The massacre of March 31, 1282, known as the Sicilian Vespers, had precluded any reconciliation; Martin IV put Sicily and Pedro III under an interdict, deprived Pedro III of the Kingdom of Aragon, and gave it to Charles of Valois, the younger of the sons of King Philip III of France (1270–85) whom he assisted in his attempts to recover Sicily by force of arms. The Sicilians not only repulsed the attacks of the combined French and Papal forces but also captured the Angevin heir, Charles of Salerno. On 6 January 6, 1285, Charles of Anjou died, leaving his captive son Charles of Salerno as his natural successor. Honorius IV, more peaceably inclined than Martin IV, did not renounce the Church's support of the House of Anjou, nor did he set aside the severe ecclesiastical punishments imposed upon Sicily.
On the other hand, he did not approve of the tyrannical government to which the Sicilians had been subject under Charles of Anjou. This is evident from his wise legislation as embodied in his constitution of September 17, 1285 (Constitutio super ordinatione regni Siciliae) in which he stated that no government can prosper which is not founded on justice and peace, and passed forty-five ordinances intended chiefly to protect the people of Sicily against their king and his officials.
The death of Peter III on November 11, 1285 changed the Sicilian situation in that his kingdoms were divided between his two sons Alfonso III of Aragon (1285–91) receiving the crown of Aragon and James II (1285–96) succeeding as King of Sicily. Honorius IV acknowledged neither the one nor the other: on April 11, 1286, he solemnly excommunicated King James II of Sicily and the bishops who had taken part in his coronation at Palermo on February 2. Neither the King nor the bishops concerned themselves about the excommunication. The King even sent a hostile fleet to the Roman coast and destroyed the city of Astura by fire.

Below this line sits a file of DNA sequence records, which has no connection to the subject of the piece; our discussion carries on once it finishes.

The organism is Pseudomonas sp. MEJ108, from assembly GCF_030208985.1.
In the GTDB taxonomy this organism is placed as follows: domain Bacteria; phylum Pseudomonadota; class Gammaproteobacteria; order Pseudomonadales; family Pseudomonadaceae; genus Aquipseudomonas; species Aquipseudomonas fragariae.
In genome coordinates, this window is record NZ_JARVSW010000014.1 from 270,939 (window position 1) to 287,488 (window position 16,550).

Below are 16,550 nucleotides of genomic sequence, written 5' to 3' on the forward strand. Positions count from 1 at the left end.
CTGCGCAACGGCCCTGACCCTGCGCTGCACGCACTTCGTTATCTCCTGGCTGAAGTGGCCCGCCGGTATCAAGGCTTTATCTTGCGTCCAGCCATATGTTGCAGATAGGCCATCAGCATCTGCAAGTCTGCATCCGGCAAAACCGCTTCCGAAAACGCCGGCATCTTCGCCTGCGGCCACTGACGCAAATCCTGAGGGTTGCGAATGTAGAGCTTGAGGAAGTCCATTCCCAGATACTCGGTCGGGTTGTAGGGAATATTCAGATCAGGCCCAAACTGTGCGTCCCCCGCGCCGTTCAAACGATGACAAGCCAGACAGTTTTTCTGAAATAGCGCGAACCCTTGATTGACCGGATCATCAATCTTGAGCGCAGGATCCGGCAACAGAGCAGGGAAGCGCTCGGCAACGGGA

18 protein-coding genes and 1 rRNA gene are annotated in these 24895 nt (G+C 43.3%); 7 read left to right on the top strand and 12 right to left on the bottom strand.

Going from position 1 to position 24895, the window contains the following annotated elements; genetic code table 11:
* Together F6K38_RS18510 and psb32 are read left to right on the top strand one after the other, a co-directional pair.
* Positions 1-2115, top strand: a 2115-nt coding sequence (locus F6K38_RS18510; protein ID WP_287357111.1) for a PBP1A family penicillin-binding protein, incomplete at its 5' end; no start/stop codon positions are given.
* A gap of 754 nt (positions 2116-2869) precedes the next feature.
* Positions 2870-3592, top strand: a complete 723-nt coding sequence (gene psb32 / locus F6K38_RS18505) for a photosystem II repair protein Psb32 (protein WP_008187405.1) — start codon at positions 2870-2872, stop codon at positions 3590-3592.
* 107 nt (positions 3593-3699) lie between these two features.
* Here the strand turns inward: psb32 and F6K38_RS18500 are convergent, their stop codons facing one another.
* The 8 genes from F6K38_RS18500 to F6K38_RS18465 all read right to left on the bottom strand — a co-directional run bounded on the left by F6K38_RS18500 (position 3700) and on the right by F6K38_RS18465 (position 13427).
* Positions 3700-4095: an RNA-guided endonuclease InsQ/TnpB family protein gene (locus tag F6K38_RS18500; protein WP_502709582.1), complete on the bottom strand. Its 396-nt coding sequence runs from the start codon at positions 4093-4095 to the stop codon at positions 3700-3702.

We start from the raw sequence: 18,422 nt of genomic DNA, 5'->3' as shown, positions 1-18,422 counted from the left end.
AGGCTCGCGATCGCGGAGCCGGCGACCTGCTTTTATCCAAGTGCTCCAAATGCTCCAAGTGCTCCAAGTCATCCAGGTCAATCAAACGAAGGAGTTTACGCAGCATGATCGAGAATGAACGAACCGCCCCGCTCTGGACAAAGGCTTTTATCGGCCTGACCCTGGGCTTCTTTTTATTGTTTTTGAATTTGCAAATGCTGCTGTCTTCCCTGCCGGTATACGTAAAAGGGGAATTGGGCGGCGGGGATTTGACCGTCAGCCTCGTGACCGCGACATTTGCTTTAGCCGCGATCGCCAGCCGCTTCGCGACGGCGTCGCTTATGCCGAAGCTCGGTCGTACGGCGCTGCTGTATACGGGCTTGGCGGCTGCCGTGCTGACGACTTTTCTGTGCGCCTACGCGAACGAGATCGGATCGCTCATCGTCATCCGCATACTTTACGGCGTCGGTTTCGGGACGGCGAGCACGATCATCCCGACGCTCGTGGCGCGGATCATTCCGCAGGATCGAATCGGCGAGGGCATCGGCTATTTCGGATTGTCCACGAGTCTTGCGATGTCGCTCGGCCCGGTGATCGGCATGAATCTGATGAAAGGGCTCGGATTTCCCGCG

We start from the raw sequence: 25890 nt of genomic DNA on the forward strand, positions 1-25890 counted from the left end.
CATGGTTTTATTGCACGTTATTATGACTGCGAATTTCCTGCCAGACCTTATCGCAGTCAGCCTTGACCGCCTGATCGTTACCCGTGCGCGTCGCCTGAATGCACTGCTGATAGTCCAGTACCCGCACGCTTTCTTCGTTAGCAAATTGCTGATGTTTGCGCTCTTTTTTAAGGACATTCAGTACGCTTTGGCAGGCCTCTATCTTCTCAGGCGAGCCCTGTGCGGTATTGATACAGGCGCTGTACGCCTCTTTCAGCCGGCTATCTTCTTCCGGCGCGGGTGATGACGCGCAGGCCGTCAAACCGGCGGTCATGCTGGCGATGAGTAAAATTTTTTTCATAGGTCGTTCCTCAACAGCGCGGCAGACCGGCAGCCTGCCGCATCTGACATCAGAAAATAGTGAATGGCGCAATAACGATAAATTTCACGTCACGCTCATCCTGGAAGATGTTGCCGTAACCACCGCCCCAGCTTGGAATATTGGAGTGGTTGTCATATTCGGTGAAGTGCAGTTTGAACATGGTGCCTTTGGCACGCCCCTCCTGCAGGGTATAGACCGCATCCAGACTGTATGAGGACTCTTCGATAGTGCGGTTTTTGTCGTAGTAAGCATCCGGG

Charles of Salerno, the Angevin pretender, who was still held captive by the Sicilians, finally grew tired of his long captivity and signed a contract on February 27, 1287, in which he renounced his claims to the Kingdom of Sicily in favour of James II of Aragon and his heirs. Honorius IV, however, declared the contract invalid and forbade all similar agreements for the future.
While Honorius IV was inexorable in the stand he had taken towards Sicily, his relations towards Alfonso III of Aragon became less hostile. Through the efforts of King Edward I of England (1272–1307), negotiations for peace were begun by Honorius IV and King Alfonso III. The Pope, however, did not live long enough to complete these negotiations, which finally resulted in a peaceful settlement of the Aragonese as well as the Sicilian question in 1302 under Pope Boniface VIII (1294–1303).
Rome and the States of the Church enjoyed a period of tranquillity during the pontificate of Honorius IV, the like of which they had not enjoyed for many years. He had the satisfaction of reducing the most powerful and obstinate enemy of papal authority, Count Guido of Montefeltro, who for many years had successfully resisted the papal troops. The authority of the Pope was now recognized throughout the papal territory, which then comprised the Exarchate of Ravenna, the March of Ancona, the Duchy of Spoleto, the County of Bertinoro, the Mathildian lands, and the Pentapolis, viz. the cities of Rimini, Pesaro, Fano, Senigallia, and Ancona. Honorius IV was the first Pope to employ the great family banking houses of central and northern Italy for the collection of papal dues.